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Facebook said Friday it would ban a "wider category of hateful content" in ads as the embattled social media giant moved to respond to growing protests over its handling of inflammatory posts.
Chief executive Mark Zuckerberg said Facebook also would add tags to posts that are "newsworthy" but violate platform rules — following the lead of Twitter, which has used such labels on tweets from President Donald Trump.
The initiative comes with the leading social network facing a growing boycott by advertisers — with soft drink behemoth Coca-Cola and Anglo-Dutch giant Unilever joining Friday — as activists seek tougher action on content they deem to promote discrimination, hatred or violence.
The new policy on hateful content in ads will "prohibit claims that people from a specific race, ethnicity, national origin, religious affiliation, caste, sexual orientation, gender identity or immigration status are a threat to the physical safety, health or survival of others," Zuckerberg said.
"We're also expanding our policies to better protect immigrants, migrants, refugees and asylum seekers" from hateful ads, he continued.
Facebook has underscored its moves to stem racism in the wake of civil unrest triggered by the May 25 killing of African American George Floyd at the hands of Minneapolis police.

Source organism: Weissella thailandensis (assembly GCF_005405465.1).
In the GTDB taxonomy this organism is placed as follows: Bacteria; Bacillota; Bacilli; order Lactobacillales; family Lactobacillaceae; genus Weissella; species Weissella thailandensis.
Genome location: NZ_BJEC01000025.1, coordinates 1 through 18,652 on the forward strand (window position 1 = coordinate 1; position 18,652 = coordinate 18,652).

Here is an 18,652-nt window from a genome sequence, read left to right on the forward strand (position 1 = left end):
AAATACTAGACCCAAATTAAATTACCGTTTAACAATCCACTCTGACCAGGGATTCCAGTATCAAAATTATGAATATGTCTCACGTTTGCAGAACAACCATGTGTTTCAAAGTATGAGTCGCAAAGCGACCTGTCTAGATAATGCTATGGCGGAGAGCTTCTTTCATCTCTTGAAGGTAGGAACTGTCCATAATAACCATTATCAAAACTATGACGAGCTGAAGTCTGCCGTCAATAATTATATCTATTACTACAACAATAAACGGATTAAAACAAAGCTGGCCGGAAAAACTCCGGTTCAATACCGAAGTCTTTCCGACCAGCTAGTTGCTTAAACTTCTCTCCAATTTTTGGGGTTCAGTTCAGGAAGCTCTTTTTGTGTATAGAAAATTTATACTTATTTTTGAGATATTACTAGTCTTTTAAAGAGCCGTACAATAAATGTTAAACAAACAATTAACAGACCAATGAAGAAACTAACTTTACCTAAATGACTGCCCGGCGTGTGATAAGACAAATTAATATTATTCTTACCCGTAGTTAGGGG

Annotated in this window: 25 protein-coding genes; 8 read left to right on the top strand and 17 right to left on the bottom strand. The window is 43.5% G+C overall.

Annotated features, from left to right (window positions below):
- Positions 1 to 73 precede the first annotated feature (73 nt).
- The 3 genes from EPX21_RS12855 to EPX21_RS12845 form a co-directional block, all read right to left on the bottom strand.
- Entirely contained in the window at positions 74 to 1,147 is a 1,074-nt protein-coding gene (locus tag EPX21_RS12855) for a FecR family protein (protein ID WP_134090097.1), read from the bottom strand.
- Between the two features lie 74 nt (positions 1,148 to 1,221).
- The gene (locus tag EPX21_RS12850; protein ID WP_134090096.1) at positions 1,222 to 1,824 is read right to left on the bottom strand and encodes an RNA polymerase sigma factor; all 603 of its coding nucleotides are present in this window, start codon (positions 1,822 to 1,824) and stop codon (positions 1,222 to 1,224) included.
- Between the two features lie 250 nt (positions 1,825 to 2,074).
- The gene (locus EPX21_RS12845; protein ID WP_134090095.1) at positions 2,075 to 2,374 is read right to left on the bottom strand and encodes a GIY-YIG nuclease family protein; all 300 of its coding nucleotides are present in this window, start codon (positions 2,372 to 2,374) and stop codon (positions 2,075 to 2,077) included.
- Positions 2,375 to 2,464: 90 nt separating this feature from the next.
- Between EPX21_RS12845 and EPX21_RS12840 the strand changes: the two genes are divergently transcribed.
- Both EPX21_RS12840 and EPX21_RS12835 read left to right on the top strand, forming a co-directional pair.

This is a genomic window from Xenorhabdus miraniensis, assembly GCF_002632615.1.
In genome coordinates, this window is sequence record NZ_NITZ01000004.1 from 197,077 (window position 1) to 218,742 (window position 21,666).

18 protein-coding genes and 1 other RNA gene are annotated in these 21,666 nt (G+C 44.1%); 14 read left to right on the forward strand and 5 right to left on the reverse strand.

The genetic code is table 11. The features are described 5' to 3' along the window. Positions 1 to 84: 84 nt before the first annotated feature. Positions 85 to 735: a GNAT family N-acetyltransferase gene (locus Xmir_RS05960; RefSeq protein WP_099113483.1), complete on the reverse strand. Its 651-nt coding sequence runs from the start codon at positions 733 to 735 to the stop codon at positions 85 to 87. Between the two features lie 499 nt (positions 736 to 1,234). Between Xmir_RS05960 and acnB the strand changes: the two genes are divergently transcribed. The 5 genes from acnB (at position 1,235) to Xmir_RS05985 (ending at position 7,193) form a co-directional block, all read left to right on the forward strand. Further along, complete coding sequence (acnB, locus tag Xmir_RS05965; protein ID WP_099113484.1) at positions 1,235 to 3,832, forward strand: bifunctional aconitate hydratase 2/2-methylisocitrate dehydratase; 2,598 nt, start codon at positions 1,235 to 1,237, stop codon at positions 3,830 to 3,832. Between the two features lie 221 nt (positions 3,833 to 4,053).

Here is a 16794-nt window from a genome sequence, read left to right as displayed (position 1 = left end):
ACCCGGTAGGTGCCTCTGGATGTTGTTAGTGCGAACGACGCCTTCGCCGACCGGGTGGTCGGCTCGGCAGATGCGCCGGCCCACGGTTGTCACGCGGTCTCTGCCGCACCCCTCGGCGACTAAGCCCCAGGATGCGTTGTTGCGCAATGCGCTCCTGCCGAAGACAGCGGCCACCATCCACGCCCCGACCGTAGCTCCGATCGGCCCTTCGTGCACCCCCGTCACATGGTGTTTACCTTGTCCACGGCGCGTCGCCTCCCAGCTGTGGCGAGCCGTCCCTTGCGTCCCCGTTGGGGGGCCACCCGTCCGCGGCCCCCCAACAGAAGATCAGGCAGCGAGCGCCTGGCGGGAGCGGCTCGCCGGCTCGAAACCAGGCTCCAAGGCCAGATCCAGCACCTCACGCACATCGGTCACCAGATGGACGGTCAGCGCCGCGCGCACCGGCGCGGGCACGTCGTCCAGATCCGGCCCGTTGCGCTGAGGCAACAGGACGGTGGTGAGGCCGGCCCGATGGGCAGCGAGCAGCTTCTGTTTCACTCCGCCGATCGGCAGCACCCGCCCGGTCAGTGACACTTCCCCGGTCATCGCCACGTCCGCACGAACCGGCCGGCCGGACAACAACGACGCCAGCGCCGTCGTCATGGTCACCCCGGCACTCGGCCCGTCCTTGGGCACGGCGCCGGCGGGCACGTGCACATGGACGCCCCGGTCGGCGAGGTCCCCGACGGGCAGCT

"We invest billions of dollars each year to keep our community safe and continuously work with outside experts to review and update our policies," a spokesperson said.
"The investments we have made in (artificial intelligence) mean that we find nearly 90 percent of hate speech" and take action before users report it.
Zuckerberg said the "newsworthy" exemption normally occurs "a handful of times a year," when Facebook decides to leave up a message that would ordinarily be removed for rule violations.
Under the new policy, Zuckerberg said, "we will soon start labeling some of the content we leave up because it is deemed newsworthy, so people can know when this is the case."
He said users will be allowed to share the content "but we'll add a prompt to tell people that the content they're sharing may violate our policies."
Twitter in recent weeks has labeled at least one Trump tweet misleading and has flagged others as violating platform rules, accessible only when users click through a warning. The move has angered the president and his allies.
Internet platforms have faced intense pressure from activists following Floyd's death.
A coalition including the National Association for the Advancement of Colored People (NAACP) has been urging companies to stop advertising on Facebook, using the #StopHateForProfit hashtag.
At the same time, Trump and his allies have voiced anger over what they claim is biased against conservatives.
Brand boycott accelerates
Zuckerberg made no mention of the ad boycott but said the changes were based on "feedback from the civil rights community and reflect months of work with our civilRead More – Source